There is little to no data on how members of the LGBTQIA+ community are affected by menstruation and its cost, likely because many trans and non-binary people “experience deeply negative sentiments and discomfort about their menstruation and [feel] that menstrual management can be a source of stress, anxiety, and dysphoria.” 


What we did learn from a U.S. survey of low-income, city-dwelling women is that approximately two-thirds were unable to afford menstrual products in the previous year. It is unclear whether they were cis or not, and what race they were. We do know, however, that Women of Color tend to be “hit hardest by poverty and economic insecurity,” and so are vulnerable to the burdens of the pink tax. The same survey found that fifty-percent of women had to choose between food and period products. 


It is clear then that periods are a financial strain. This is especially true for trans people, who, due to brutal discrimination and transphobia, “are three times as likely to be unemployed and more than twice as likely to be living in poverty as the general population.” There is little to no data on Trans People of Color, but it is not unjustified to assume their burdens are heightened by their intersectional existence as Black, trans, and potentially poor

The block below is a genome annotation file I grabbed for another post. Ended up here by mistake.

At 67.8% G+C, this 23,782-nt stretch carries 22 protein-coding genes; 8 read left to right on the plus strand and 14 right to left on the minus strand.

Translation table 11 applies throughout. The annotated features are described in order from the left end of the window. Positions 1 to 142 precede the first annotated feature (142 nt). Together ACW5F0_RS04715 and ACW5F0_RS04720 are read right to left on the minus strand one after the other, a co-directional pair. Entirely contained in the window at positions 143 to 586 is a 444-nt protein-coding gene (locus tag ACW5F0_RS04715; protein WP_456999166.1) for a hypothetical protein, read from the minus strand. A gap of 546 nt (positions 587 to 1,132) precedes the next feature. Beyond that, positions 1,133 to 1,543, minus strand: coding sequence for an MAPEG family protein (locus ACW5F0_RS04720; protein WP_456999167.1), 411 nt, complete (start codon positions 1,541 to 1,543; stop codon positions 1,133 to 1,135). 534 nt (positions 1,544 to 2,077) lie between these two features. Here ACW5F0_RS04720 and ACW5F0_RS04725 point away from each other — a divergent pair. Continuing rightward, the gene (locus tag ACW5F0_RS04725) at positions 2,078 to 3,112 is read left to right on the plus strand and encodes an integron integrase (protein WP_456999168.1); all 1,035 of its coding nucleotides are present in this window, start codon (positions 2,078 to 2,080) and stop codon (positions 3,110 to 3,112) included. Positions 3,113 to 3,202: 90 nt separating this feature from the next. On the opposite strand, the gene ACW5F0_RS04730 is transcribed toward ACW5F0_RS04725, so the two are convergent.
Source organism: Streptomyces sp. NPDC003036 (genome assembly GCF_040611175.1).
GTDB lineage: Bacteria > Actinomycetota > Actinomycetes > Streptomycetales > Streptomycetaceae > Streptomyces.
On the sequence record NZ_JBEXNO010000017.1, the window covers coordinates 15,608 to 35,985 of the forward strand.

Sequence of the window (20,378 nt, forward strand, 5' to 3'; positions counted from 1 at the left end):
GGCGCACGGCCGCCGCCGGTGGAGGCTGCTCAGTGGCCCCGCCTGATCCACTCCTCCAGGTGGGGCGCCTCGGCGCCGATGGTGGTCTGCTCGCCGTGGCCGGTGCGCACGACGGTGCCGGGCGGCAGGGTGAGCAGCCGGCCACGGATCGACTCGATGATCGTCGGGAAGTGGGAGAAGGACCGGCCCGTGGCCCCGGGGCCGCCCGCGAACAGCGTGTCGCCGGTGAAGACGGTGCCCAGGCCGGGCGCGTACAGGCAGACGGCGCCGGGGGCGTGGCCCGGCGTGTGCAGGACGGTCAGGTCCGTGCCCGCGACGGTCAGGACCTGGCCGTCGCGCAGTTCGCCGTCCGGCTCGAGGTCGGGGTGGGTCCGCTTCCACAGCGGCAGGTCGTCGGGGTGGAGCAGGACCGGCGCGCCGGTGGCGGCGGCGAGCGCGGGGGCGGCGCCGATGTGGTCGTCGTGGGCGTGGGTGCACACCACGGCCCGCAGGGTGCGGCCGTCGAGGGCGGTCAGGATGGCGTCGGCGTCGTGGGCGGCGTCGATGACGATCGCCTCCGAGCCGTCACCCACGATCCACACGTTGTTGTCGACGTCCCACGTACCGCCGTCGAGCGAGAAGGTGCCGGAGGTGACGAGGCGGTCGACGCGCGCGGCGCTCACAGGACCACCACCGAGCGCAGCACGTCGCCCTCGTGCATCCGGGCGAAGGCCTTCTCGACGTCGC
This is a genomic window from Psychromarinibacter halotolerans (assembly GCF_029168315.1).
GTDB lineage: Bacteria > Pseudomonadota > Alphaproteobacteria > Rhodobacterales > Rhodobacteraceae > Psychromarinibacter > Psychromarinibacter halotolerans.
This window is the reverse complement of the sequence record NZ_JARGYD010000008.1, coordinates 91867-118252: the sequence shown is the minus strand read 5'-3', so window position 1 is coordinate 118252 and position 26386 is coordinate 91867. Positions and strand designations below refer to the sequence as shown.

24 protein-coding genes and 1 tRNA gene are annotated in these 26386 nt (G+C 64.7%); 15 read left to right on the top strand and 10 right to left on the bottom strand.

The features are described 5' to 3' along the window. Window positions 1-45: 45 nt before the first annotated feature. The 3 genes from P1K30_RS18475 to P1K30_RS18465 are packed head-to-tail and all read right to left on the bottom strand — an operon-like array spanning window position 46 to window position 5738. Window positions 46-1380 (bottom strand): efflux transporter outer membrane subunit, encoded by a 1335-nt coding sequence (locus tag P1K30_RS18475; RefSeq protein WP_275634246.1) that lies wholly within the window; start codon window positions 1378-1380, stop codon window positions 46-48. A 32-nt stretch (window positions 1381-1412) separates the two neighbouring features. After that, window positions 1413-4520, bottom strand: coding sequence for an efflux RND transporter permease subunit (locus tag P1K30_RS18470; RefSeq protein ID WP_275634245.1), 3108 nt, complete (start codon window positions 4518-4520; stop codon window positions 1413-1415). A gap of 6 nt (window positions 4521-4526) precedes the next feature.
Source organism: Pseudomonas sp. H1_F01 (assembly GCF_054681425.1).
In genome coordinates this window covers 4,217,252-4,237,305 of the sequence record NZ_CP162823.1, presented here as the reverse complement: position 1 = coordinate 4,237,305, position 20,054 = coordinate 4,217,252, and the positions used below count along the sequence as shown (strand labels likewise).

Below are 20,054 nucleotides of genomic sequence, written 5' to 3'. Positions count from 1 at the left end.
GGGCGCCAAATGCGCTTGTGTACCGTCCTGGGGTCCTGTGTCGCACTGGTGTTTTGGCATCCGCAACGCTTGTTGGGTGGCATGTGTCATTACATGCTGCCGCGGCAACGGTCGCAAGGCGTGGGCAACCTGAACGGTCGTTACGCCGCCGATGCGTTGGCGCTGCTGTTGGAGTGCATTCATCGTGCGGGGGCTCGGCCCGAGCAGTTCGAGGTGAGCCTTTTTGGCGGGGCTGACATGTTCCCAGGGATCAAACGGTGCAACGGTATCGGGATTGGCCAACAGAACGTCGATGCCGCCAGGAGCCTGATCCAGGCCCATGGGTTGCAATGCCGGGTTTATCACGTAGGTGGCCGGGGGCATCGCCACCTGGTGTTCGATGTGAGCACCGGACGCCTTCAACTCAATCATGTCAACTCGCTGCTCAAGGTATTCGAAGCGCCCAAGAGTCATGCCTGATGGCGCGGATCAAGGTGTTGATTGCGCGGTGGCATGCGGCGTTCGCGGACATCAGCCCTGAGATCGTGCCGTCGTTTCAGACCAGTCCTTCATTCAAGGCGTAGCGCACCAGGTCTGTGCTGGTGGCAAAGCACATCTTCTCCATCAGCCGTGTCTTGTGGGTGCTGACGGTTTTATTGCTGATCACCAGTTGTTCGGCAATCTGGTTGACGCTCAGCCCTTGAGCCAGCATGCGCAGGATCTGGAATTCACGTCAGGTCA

No person should have to choose between starvation and using rags as pads. No person should face uncertainty over whether they can afford pills or heat pads to alleviate painful cramps. No person should have to risk bleeding through their clothes (an experience that might be especially painful for trans men, intersex or non-binary people).


No person should have to call out of work or school due to a lack of products. This can become a significant barrier to educational or professional success if it occurs monthly. It can mean missing out on paydays. It can arouse questions from peers and teachers, coworkers or employers, which may be difficult and distressing to answer.


Period products must be accepted as a universal need and concern, rather than a cis-women-only matter. Even those who do not menstruate may require such products after vaginoplasty or through estrogen treatments. Should the tax on periods be abolished, and should we start talking about them like the natural, genderless bodily function they are, perhaps we could sufficiently reduce the stigma around them. And perhaps––noting that every individual’s experience is different––we’d reach a point where those who do not identify as women may feel less shame or pain purchasing said products.


But to make this a reality, periods must be separated from femininity. Those without periods can be feminine. And those with periods can be masculine, queer or non-conforming.


Periods aren’t Lady Business or Girl Flu. (Shark Week on the other hand? Yes, kind of). They’re just periods. Some people have them. Some people don’t. So, to do all people justice, and to protect their physical and mental health, we have to talk about them. Period.